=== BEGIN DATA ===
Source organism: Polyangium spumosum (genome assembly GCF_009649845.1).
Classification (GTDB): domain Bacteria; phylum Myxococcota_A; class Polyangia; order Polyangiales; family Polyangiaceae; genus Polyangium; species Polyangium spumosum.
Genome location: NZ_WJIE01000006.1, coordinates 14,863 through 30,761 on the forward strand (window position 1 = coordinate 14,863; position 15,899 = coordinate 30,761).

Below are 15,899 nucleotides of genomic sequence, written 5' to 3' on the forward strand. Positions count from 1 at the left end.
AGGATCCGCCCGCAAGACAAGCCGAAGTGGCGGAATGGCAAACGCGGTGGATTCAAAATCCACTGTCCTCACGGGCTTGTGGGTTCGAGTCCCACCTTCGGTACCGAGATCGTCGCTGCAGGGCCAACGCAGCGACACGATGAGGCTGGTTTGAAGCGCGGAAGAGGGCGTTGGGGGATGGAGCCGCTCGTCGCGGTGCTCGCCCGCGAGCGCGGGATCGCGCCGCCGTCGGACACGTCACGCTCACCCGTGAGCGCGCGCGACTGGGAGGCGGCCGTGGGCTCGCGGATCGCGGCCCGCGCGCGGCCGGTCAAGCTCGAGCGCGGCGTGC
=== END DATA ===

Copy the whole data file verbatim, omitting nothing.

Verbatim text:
Source organism: Polyangium spumosum (genome assembly GCF_009649845.1).
Classification (GTDB): domain Bacteria; phylum Myxococcota_A; class Polyangia; order Polyangiales; family Polyangiaceae; genus Polyangium; species Polyangium spumosum.
Genome location: NZ_WJIE01000006.1, coordinates 14,863 through 30,761 on the forward strand (window position 1 = coordinate 14,863; position 15,899 = coordinate 30,761).

Below are 15,899 nucleotides of genomic sequence, written 5' to 3' on the forward strand. Positions count from 1 at the left end.
AGGATCCGCCCGCAAGACAAGCCGAAGTGGCGGAATGGCAAACGCGGTGGATTCAAAATCCACTGTCCTCACGGGCTTGTGGGTTCGAGTCCCACCTTCGGTACCGAGATCGTCGCTGCAGGGCCAACGCAGCGACACGATGAGGCTGGTTTGAAGCGCGGAAGAGGGCGTTGGGGGATGGAGCCGCTCGTCGCGGTGCTCGCCCGCGAGCGCGGGATCGCGCCGCCGTCGGACACGTCACGCTCACCCGTGAGCGCGCGCGACTGGGAGGCGGCCGTGGGCTCGCGGATCGCGGCCCGCGCGCGGCCGGTCAAGCTCGAGCGCGGCGTGC